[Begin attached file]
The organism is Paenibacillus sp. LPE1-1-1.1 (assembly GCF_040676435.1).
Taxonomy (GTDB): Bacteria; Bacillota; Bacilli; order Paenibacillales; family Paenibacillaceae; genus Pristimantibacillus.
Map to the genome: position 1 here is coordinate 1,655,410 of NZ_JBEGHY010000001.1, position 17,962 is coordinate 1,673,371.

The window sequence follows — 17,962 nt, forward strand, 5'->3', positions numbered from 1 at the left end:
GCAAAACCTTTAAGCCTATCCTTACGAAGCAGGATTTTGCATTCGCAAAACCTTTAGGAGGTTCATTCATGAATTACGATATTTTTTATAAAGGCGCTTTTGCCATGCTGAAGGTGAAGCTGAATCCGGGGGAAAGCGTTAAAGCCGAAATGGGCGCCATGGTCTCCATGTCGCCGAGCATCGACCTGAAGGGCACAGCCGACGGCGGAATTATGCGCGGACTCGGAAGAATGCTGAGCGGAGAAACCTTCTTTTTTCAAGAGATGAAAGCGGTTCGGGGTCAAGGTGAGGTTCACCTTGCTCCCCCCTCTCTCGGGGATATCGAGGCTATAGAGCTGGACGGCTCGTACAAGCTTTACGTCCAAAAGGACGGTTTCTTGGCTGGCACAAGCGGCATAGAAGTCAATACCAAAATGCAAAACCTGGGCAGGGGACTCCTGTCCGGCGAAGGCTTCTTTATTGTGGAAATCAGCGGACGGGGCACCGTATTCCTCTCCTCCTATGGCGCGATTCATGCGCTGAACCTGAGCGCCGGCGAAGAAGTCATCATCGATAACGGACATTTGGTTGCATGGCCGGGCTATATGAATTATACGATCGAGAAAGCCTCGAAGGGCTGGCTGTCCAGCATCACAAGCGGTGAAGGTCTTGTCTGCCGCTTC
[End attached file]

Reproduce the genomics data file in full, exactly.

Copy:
The organism is Paenibacillus sp. LPE1-1-1.1 (assembly GCF_040676435.1).
Taxonomy (GTDB): Bacteria; Bacillota; Bacilli; order Paenibacillales; family Paenibacillaceae; genus Pristimantibacillus.
Map to the genome: position 1 here is coordinate 1,655,410 of NZ_JBEGHY010000001.1, position 17,962 is coordinate 1,673,371.

The window sequence follows — 17,962 nt, forward strand, 5'->3', positions numbered from 1 at the left end:
GCAAAACCTTTAAGCCTATCCTTACGAAGCAGGATTTTGCATTCGCAAAACCTTTAGGAGGTTCATTCATGAATTACGATATTTTTTATAAAGGCGCTTTTGCCATGCTGAAGGTGAAGCTGAATCCGGGGGAAAGCGTTAAAGCCGAAATGGGCGCCATGGTCTCCATGTCGCCGAGCATCGACCTGAAGGGCACAGCCGACGGCGGAATTATGCGCGGACTCGGAAGAATGCTGAGCGGAGAAACCTTCTTTTTTCAAGAGATGAAAGCGGTTCGGGGTCAAGGTGAGGTTCACCTTGCTCCCCCCTCTCTCGGGGATATCGAGGCTATAGAGCTGGACGGCTCGTACAAGCTTTACGTCCAAAAGGACGGTTTCTTGGCTGGCACAAGCGGCATAGAAGTCAATACCAAAATGCAAAACCTGGGCAGGGGACTCCTGTCCGGCGAAGGCTTCTTTATTGTGGAAATCAGCGGACGGGGCACCGTATTCCTCTCCTCCTATGGCGCGATTCATGCGCTGAACCTGAGCGCCGGCGAAGAAGTCATCATCGATAACGGACATTTGGTTGCATGGCCGGGCTATATGAATTATACGATCGAGAAAGCCTCGAAGGGCTGGCTGTCCAGCATCACAAGCGGTGAAGGTCTTGTCTGCCGCTTC